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Nat Methods. 2019 Jul;16(7):649-657. doi: 10.1038/s41592-019-0435-6. Epub 2019 Jun 17.

High-performance calcium sensors for imaging activity in neuronal populations and microcompartments.

Author information

1
Janelia Research Campus, Howard Hughes Medical Institute, Ashburn, VA, USA.
2
Department of Neurosciences, Lerner Research Institute, Cleveland Clinic Foundation, Cleveland, OH, USA.
3
School of Life Sciences, Westlake University, Hangzhou, China.
4
Department of Neuroscience, University of Minnesota, Minneapolis, MN, USA.
5
Institute of Neuroscience and SyNergy Cluster, Technical University of Munich, Munich, Germany.
6
Janelia Research Campus, Howard Hughes Medical Institute, Ashburn, VA, USA. jayaramanv@janelia.hhmi.org.
7
Janelia Research Campus, Howard Hughes Medical Institute, Ashburn, VA, USA. loogerl@janelia.hhmi.org.
8
Janelia Research Campus, Howard Hughes Medical Institute, Ashburn, VA, USA. svobodak@janelia.hhmi.org.
9
National Institute of Mental Health, Rockville, MD, USA.

Abstract

Calcium imaging with genetically encoded calcium indicators (GECIs) is routinely used to measure neural activity in intact nervous systems. GECIs are frequently used in one of two different modes: to track activity in large populations of neuronal cell bodies, or to follow dynamics in subcellular compartments such as axons, dendrites and individual synaptic compartments. Despite major advances, calcium imaging is still limited by the biophysical properties of existing GECIs, including affinity, signal-to-noise ratio, rise and decay kinetics and dynamic range. Using structure-guided mutagenesis and neuron-based screening, we optimized the green fluorescent protein-based GECI GCaMP6 for different modes of in vivo imaging. The resulting jGCaMP7 sensors provide improved detection of individual spikes (jGCaMP7s,f), imaging in neurites and neuropil (jGCaMP7b), and may allow tracking larger populations of neurons using two-photon (jGCaMP7s,f) or wide-field (jGCaMP7c) imaging.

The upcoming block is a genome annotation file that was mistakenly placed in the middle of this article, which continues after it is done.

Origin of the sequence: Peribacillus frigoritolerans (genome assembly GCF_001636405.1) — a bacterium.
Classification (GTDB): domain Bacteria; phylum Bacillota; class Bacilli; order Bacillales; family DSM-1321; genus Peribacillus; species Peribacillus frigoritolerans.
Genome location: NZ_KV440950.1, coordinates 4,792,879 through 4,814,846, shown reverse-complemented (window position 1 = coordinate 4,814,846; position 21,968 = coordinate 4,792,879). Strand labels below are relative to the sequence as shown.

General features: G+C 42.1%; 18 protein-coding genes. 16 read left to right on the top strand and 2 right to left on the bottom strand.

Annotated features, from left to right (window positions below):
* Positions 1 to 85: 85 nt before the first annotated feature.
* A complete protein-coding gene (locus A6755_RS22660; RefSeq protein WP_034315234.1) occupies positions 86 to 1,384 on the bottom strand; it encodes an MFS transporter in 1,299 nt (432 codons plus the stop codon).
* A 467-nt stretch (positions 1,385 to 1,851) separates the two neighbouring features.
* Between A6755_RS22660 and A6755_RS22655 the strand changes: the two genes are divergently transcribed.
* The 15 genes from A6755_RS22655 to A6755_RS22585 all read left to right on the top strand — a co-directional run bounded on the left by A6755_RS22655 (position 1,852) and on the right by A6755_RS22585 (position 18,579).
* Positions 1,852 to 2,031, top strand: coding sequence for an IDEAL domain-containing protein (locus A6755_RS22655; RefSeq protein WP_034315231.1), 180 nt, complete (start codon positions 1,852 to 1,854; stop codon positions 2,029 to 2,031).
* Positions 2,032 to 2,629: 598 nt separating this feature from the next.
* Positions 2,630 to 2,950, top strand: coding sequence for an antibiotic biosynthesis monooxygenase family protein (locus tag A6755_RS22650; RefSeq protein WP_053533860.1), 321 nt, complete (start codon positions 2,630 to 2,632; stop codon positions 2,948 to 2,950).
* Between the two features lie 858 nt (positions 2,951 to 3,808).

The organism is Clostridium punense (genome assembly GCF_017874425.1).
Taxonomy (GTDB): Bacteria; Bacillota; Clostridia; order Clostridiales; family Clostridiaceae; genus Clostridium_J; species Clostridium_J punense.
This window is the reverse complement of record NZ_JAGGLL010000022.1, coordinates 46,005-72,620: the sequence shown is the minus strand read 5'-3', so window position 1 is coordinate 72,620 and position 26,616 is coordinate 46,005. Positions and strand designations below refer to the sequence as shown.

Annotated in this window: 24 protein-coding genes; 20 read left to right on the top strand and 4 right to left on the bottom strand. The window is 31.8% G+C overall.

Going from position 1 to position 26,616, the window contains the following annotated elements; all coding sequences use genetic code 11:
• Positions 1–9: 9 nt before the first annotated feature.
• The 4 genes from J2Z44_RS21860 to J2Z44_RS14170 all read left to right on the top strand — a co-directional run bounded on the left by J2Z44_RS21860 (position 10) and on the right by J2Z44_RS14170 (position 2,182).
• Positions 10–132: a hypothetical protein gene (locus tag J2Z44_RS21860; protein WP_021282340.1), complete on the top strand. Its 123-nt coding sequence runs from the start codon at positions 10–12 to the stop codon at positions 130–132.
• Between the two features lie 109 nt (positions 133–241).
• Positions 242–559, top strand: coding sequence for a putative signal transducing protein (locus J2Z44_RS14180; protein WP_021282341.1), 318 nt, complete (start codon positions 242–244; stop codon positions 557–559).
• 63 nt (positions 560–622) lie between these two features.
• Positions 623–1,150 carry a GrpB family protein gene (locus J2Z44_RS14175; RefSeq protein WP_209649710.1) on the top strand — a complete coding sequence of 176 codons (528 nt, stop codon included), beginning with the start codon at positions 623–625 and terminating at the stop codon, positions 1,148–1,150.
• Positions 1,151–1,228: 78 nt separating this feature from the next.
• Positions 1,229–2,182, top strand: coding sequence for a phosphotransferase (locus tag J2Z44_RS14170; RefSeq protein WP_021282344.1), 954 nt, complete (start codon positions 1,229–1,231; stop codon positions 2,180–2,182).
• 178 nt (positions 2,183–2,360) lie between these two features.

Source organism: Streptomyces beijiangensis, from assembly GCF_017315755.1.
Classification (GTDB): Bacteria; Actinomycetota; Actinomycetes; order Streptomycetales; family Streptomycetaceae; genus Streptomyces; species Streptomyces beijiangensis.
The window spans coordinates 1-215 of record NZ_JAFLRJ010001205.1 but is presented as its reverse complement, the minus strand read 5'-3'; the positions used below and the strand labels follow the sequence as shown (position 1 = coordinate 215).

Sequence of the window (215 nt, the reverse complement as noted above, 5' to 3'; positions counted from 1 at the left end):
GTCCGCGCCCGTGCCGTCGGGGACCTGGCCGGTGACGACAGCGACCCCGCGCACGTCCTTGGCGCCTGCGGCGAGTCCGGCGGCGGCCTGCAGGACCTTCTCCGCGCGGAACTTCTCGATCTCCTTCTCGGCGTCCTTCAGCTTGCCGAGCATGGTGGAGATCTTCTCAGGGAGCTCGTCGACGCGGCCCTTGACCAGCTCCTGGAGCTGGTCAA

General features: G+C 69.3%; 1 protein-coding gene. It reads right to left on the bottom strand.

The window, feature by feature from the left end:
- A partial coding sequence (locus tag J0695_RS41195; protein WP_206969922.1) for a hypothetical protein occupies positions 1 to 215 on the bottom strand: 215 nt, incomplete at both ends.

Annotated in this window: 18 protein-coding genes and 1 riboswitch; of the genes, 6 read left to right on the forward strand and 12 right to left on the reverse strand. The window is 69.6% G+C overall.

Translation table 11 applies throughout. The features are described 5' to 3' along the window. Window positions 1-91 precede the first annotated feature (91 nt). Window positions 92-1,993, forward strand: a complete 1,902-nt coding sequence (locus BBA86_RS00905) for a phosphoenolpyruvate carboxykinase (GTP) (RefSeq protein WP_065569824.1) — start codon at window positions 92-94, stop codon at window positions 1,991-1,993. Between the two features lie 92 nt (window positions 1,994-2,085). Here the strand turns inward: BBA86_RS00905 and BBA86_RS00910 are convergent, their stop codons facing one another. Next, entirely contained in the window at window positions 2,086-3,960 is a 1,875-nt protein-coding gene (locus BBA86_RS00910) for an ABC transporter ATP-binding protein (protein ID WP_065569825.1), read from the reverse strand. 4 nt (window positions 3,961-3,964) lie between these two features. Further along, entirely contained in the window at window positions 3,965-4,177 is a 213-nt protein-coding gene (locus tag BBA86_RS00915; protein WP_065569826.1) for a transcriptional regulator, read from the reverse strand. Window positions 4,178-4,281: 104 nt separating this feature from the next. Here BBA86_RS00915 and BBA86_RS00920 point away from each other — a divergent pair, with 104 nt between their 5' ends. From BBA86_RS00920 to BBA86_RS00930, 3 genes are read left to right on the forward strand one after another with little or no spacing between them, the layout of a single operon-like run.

PMID:
31209382
DOI:
10.1038/s41592-019-0435-6
[Indexed for MEDLINE]

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